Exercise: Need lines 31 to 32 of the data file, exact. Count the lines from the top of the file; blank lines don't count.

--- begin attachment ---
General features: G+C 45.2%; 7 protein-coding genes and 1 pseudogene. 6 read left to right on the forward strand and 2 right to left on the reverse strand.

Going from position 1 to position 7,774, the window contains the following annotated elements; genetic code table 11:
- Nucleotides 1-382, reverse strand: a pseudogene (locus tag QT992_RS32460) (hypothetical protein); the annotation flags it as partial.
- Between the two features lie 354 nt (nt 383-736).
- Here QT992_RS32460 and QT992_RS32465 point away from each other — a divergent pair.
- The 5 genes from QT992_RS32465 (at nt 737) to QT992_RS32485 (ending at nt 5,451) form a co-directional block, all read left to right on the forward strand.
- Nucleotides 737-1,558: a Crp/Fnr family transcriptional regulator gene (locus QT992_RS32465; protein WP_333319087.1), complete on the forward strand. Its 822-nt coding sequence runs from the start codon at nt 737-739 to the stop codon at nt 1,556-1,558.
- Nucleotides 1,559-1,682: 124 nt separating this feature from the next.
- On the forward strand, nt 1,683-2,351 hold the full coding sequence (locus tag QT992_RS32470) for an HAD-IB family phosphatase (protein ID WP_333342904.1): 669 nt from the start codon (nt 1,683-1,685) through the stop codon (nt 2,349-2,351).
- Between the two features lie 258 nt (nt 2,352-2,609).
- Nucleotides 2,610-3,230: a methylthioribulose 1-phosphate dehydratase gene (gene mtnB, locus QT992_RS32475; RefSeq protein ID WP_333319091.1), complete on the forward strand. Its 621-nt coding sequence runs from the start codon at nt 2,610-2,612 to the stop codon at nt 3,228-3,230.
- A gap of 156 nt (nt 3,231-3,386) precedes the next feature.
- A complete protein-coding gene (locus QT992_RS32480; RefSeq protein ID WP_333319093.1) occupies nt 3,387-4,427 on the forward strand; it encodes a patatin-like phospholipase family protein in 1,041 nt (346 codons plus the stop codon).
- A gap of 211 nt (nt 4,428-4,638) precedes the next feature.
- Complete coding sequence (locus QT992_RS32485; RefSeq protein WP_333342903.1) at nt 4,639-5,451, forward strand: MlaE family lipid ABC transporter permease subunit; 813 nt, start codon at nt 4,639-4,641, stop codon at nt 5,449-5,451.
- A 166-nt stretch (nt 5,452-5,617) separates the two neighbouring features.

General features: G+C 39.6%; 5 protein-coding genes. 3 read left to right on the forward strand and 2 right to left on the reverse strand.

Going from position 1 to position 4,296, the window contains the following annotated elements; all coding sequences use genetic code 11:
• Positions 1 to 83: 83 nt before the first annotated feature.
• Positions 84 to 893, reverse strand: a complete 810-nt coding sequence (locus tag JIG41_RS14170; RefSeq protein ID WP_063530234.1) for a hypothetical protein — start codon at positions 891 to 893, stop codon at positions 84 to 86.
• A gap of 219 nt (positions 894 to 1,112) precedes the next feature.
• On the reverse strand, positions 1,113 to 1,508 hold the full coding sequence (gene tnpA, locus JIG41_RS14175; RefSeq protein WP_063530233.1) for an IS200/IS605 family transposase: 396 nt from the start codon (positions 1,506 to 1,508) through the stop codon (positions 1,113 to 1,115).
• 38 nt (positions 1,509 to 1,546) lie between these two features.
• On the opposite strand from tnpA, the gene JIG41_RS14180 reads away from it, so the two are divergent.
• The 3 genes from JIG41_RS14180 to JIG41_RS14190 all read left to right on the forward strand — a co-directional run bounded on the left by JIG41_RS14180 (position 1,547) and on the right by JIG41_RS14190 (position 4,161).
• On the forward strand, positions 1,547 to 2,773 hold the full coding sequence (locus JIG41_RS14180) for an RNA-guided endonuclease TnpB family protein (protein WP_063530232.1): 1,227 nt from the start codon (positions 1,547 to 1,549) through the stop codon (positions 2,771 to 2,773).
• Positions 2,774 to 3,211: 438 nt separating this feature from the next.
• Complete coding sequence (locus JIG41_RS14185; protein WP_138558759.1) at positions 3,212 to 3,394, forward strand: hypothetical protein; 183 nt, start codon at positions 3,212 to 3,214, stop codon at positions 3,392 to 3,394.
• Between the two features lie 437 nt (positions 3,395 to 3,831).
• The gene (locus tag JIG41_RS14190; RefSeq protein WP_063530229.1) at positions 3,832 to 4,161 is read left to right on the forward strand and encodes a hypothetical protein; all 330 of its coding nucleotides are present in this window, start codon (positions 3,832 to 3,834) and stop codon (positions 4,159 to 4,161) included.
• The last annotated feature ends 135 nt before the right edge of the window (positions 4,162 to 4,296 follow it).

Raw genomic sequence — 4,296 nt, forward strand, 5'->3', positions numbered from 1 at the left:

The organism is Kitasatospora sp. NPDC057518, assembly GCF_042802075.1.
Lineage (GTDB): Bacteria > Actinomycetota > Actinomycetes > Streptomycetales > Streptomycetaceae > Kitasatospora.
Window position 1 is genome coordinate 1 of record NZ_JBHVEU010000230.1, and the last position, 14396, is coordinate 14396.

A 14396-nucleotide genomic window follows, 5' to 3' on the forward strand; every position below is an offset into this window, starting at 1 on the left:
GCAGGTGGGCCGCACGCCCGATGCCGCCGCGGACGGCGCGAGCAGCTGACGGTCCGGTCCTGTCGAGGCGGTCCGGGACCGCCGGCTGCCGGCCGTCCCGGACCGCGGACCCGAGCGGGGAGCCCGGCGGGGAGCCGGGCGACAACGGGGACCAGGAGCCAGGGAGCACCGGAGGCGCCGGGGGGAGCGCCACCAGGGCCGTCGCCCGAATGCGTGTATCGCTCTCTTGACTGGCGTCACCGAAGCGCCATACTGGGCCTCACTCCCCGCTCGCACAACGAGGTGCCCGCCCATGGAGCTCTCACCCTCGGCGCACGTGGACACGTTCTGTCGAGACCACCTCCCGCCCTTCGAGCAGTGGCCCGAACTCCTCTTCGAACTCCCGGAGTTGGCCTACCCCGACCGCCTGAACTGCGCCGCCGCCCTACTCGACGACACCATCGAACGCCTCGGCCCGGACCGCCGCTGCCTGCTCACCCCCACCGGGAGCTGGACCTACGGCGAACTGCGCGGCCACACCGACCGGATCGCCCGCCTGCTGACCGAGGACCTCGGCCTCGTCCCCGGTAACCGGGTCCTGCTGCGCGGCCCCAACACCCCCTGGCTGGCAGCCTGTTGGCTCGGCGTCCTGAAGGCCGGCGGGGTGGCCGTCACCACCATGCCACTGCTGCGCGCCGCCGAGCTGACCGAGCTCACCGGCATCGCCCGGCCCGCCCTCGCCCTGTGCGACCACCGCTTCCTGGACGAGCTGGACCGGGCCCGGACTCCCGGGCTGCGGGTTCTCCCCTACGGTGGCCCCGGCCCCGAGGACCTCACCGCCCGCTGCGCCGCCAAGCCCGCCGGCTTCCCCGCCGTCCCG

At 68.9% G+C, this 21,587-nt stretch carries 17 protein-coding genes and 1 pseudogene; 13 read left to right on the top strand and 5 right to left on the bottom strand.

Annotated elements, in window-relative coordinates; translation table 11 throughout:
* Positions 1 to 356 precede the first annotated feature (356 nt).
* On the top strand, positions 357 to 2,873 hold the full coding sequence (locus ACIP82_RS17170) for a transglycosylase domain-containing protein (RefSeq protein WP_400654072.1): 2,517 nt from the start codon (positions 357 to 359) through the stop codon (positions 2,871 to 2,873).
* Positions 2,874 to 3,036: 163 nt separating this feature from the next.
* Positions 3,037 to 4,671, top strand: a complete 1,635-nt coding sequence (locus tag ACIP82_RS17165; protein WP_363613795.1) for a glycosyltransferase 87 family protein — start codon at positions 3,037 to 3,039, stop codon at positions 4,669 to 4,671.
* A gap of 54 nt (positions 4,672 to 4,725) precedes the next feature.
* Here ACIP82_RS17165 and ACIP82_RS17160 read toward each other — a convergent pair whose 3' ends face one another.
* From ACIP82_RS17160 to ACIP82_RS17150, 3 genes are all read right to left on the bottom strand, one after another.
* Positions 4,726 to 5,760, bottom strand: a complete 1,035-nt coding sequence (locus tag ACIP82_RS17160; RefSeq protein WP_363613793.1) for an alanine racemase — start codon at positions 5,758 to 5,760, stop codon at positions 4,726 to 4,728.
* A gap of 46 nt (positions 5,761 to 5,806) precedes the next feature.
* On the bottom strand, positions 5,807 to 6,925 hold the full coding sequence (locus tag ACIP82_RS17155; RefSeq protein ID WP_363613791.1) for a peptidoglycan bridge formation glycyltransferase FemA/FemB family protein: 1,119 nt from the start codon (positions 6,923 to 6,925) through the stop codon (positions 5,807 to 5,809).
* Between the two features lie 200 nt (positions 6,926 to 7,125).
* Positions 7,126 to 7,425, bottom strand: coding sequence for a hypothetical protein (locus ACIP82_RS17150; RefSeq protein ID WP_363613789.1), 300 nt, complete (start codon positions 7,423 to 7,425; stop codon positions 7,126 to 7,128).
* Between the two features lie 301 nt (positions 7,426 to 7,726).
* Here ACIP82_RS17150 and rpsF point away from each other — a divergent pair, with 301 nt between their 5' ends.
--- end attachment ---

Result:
• The last annotated feature ends 135 nt before the right edge of the window (positions 4,162 to 4,296 follow it).

Raw genomic sequence — 4,296 nt, forward strand, 5'->3', positions numbered from 1 at the left: